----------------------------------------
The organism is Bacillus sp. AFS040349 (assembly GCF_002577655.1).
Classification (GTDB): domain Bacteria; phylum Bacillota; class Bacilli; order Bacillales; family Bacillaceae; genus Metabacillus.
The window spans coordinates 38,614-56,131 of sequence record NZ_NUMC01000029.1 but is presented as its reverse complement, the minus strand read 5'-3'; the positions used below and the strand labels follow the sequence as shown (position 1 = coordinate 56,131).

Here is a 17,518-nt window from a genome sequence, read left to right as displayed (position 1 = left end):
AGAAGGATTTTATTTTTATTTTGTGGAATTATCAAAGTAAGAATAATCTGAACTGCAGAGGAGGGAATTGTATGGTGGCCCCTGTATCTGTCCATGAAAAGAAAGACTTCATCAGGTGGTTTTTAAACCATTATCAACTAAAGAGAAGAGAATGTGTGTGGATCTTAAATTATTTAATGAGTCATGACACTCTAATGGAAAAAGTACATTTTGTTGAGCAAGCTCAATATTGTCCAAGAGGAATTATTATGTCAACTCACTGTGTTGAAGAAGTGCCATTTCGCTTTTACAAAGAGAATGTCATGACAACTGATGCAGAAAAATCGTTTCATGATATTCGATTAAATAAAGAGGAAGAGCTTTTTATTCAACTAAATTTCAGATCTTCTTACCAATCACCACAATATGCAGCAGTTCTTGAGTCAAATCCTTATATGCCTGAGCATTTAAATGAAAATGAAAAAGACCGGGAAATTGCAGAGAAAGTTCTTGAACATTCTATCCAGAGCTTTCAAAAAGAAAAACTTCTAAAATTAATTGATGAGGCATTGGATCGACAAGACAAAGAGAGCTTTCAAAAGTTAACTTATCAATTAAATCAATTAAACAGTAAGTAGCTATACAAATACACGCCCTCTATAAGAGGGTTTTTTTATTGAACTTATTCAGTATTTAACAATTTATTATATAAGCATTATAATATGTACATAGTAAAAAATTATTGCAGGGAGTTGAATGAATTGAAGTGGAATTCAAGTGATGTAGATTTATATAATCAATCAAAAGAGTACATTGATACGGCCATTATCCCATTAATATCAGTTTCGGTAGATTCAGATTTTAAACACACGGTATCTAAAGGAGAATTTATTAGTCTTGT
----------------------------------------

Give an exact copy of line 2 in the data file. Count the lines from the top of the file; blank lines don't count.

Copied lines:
Classification (GTDB): domain Bacteria; phylum Bacillota; class Bacilli; order Bacillales; family Bacillaceae; genus Metabacillus.